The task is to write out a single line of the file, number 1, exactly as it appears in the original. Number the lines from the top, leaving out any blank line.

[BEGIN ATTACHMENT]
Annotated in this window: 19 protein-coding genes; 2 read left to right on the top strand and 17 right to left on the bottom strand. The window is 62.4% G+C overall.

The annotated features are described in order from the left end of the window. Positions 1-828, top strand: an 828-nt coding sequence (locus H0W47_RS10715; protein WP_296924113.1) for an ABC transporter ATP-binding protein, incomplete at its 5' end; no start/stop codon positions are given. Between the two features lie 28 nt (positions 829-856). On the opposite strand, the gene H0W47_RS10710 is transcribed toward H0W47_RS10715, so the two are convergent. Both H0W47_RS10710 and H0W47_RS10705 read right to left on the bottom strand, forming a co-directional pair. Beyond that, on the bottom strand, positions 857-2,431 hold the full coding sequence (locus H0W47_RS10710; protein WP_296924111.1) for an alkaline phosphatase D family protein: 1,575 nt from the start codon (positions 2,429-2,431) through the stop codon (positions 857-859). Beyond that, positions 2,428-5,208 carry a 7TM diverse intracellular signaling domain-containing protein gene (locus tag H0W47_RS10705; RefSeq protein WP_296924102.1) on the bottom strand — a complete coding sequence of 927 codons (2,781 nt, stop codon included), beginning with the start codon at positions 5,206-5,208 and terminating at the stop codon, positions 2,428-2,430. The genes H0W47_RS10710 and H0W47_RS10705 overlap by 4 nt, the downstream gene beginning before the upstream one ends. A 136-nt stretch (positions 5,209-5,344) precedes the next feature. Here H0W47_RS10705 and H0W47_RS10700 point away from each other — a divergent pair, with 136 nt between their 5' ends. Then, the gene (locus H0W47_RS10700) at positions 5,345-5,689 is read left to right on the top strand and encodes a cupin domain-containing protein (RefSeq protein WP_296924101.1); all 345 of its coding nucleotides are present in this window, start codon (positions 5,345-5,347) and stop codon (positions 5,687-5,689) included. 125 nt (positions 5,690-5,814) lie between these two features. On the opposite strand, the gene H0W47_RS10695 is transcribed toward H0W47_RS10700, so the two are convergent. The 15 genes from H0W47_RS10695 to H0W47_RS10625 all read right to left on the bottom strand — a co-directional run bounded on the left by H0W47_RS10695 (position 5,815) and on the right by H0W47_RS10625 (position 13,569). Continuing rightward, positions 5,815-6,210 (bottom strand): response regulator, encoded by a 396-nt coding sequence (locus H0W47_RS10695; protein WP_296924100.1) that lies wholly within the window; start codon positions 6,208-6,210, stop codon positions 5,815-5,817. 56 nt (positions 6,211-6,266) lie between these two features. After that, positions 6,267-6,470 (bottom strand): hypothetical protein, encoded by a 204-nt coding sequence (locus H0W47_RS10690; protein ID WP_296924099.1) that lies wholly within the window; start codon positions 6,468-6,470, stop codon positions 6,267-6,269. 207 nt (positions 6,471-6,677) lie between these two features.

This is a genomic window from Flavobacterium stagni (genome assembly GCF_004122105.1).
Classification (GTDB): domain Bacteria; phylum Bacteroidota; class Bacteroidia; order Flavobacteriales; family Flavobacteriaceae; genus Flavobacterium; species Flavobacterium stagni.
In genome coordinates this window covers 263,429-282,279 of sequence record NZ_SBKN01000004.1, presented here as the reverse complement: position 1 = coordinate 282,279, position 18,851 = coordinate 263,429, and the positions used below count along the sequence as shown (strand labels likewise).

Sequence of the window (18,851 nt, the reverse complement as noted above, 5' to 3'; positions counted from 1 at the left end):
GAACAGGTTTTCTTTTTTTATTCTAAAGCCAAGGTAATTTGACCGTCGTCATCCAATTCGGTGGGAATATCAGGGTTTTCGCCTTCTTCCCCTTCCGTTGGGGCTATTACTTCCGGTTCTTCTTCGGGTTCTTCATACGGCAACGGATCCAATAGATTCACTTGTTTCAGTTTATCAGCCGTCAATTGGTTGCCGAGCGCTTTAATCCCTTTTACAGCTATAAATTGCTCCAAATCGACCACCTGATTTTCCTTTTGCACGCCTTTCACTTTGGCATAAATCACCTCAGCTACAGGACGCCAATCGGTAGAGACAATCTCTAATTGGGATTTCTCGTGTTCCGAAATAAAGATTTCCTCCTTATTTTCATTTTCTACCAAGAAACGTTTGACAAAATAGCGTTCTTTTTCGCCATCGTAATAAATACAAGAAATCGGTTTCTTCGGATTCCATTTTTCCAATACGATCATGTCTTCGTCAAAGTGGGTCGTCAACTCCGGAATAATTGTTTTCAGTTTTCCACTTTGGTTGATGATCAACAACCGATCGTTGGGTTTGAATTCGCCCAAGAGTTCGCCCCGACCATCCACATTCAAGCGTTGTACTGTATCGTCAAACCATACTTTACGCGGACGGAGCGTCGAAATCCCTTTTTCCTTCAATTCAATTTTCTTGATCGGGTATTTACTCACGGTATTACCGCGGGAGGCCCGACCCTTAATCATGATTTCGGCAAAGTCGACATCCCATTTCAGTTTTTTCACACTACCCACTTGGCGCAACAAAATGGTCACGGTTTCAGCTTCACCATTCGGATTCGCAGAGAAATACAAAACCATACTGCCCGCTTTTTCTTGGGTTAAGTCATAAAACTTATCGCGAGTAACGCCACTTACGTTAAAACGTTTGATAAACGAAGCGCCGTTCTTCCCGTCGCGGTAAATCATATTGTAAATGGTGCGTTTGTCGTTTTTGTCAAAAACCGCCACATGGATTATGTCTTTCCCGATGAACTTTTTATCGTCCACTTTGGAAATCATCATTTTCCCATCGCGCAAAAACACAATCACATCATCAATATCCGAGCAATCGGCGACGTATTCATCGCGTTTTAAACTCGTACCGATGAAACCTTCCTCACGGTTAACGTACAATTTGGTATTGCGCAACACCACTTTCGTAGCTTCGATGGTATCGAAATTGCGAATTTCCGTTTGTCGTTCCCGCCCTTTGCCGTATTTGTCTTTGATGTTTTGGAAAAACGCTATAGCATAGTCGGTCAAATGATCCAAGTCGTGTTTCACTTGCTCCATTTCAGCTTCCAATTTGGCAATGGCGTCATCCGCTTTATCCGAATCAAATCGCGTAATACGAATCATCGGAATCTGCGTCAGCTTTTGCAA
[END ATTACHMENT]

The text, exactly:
Annotated in this window: 19 protein-coding genes; 2 read left to right on the top strand and 17 right to left on the bottom strand. The window is 62.4% G+C overall.